In the first mention of Merica, the two authors present it immediately following a discussion of Flavius Josephus’ account of the Essenes’ belief in a western paradise (= Greek Islands of the Blessed) from The Jewish Wars (2.8.11), but it certainly does not come from that source. Instead, they assert without a source that the Mandaeans have a similar belief in a western paradise but that “this place is marked by a star, the name of which is ‘Merica.’” The authors, again without a sources listed, identify this star with the evening star, Venus, and thus with the morning star, also Venus, the holy star of the Knights Templar and thus proof that the Templars and/or Freemasons founded America. They also claim that the Mandaeans have a “very Masonic” handshake.
Thanks to a cable outage, I did not have internet for much of the day, so you’ll have to content yourself with some short thoughts for today.
You’ll recall that last week America Unearthed host Scott F. Wolter claimed that the Knights Templar sent word to the Mississippian city of Cahokia announcing their coming, which triggered the Mississippian collapse due to an undisclosed prophecy that required all Native Americans to give up civilization and “go wild” to survive the coming of White People.
As I close in on the due date for my manuscript for Jason and the Argonauts, I’ve completed copy-editing the 180,000 words text, and I have 39 of the 42 images for the book ready. But there is one thing that is still bothering me and which I can’t quite wrap my head around. That thing is the kursa, a Hittite religious object that some think inspired the Golden Fleece. I think that the idea is wrong, but I’m not sure why. My gut tells me it’s wrong, but I can’t seem to articulate a clear argument for why this is.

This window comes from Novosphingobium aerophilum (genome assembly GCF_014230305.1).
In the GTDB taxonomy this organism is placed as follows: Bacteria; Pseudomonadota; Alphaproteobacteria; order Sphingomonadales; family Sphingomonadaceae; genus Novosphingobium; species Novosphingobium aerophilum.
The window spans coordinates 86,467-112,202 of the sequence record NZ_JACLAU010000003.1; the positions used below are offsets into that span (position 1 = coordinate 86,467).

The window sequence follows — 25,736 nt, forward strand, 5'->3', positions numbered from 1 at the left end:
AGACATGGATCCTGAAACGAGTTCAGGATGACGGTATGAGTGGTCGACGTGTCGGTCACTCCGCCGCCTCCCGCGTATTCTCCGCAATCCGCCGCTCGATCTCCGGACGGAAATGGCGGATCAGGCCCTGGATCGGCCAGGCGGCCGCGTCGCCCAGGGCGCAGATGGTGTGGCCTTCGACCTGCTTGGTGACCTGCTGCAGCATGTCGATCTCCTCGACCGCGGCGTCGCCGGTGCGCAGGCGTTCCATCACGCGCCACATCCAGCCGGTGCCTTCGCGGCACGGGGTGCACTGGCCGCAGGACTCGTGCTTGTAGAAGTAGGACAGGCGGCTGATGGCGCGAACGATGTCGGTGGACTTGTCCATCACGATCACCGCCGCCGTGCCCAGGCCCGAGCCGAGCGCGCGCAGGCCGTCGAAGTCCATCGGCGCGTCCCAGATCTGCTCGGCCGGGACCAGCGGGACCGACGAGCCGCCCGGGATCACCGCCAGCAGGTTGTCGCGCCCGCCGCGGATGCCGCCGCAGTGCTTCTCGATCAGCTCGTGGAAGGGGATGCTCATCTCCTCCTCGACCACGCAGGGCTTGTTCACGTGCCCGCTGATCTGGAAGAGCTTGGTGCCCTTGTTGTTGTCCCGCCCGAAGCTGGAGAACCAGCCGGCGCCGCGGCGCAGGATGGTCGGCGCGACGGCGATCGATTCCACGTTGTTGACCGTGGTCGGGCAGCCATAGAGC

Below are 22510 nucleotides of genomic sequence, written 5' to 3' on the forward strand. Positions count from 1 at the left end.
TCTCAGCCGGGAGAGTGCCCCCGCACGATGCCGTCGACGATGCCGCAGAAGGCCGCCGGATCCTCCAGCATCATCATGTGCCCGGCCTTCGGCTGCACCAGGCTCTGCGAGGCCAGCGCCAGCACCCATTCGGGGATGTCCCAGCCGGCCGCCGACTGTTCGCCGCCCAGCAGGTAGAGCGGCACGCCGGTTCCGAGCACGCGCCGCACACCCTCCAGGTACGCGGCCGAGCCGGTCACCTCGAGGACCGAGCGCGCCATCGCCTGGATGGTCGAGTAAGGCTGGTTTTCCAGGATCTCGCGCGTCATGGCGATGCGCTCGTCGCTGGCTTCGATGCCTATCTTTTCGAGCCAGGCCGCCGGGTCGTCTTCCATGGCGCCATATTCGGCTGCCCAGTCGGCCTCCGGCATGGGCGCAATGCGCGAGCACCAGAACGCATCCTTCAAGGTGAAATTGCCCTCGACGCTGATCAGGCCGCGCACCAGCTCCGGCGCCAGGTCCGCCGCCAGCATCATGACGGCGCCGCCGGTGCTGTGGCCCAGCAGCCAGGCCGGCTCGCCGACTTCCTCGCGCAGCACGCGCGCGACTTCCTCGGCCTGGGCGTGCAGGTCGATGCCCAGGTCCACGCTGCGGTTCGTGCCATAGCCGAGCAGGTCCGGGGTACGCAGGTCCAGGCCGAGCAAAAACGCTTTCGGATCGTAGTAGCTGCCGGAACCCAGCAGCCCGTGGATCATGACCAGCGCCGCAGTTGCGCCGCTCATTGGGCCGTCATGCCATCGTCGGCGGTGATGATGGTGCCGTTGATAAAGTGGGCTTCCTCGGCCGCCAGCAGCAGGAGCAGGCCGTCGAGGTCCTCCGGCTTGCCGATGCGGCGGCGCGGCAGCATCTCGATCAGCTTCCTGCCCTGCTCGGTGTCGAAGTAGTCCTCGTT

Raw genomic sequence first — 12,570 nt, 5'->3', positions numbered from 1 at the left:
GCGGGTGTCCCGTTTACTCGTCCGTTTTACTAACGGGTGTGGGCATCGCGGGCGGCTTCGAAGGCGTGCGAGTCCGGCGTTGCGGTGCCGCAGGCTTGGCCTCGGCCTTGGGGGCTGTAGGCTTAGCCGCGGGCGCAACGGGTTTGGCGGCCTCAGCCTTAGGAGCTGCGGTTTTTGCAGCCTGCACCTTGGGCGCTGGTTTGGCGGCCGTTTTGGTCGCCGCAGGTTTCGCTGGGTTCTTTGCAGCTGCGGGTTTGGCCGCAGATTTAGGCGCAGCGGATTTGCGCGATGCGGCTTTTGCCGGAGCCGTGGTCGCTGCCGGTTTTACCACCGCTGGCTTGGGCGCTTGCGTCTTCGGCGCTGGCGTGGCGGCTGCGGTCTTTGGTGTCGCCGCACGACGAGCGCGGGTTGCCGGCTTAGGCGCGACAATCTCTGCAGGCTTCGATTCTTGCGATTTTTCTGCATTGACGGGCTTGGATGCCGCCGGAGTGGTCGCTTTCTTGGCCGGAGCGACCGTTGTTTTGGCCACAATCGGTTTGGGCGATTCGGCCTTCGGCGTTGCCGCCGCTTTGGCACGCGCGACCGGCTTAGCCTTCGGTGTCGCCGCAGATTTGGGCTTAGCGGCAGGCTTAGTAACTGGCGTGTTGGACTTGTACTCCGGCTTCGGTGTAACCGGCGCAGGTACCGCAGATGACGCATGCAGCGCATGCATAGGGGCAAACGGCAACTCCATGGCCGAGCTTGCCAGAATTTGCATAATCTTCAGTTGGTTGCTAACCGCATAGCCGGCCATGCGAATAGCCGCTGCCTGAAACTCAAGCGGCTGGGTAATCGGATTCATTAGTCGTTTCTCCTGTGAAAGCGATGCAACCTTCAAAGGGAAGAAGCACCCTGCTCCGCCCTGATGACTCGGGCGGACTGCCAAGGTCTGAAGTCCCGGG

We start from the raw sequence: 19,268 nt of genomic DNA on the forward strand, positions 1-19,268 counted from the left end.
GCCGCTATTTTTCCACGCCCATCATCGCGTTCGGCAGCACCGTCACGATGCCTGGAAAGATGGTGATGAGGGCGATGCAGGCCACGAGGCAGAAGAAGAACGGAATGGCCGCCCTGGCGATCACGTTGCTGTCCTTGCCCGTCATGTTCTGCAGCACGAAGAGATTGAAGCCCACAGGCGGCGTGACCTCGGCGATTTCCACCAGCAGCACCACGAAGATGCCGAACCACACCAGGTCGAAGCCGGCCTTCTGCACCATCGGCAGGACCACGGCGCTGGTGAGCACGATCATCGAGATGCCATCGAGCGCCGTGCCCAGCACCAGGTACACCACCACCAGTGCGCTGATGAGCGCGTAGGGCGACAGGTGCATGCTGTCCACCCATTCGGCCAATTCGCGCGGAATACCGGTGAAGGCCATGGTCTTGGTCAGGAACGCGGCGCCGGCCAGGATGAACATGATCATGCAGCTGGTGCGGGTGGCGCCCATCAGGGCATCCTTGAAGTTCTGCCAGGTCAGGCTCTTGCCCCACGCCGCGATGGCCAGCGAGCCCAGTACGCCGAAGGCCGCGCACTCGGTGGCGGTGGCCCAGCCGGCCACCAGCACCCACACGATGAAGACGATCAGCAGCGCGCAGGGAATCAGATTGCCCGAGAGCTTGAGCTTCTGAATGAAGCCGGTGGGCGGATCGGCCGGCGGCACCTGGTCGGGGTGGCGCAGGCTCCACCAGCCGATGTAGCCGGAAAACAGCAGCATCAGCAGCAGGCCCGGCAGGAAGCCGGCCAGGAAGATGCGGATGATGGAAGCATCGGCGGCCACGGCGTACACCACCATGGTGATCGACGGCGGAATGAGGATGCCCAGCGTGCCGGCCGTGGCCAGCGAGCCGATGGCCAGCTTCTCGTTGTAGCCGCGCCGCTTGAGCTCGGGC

Remember that (still ongoing) discussion about why it was wrong for Scott Wolter to claim an honorary master’s degree? Well, this morning I received an email from a clinical psychologist who told me that “with a BA in Fine Arts, your opinions on Scott Wolter have marginal weight […] your posting of scientific opinions and judgments is […] inappropriate.” I informed the psychologist that my BA is in archaeology, just like Wolter holds a BS in geology, and if it’s inappropriate for me to render judgment, then so too must it be wrong for Wolter. As you might gather, the assumption of legitimacy through appearances in the media and claimed credentials turns into a cudgel to stifle opposition—which is frankly amazing to hear from a supporter of Scott Wolter given Wolter’s own repeated claim that any interested amateur should be given equal standing in rewriting history.
You’ll be happy to know that after months of delays, I’ve finally been able to order a copy of Scott Wolter’s new book, From Akhenaten to the Founding Fathers: Mysteries of the Hooked X®, which I should receive sometime next week. You can look forward to a thrilling chapter-by-chapter review of…what exactly? I’m not sure, but we’ll find out together.
Wolter also gave a two-hour interview yesterday to Rita Louise of Just Energy Radio, an ancient astronaut theorist and a “medical intuitive” who promotes a wide range of “alternative” and New Age systems for cash. If you think, though, that I have time to sit through two hours of talk about the Kensington Rune Stone, you have another thing coming. I jumped around and listened to excerpts because I’ve heard most of what he had to say many, many times before. The complete interview is below followed by some thoughts.
I am an author and researcher focusing on pop culture, science, and history. Bylines: New Republic, Esquire, Slate, etc. There's more about me in the About Jason tab.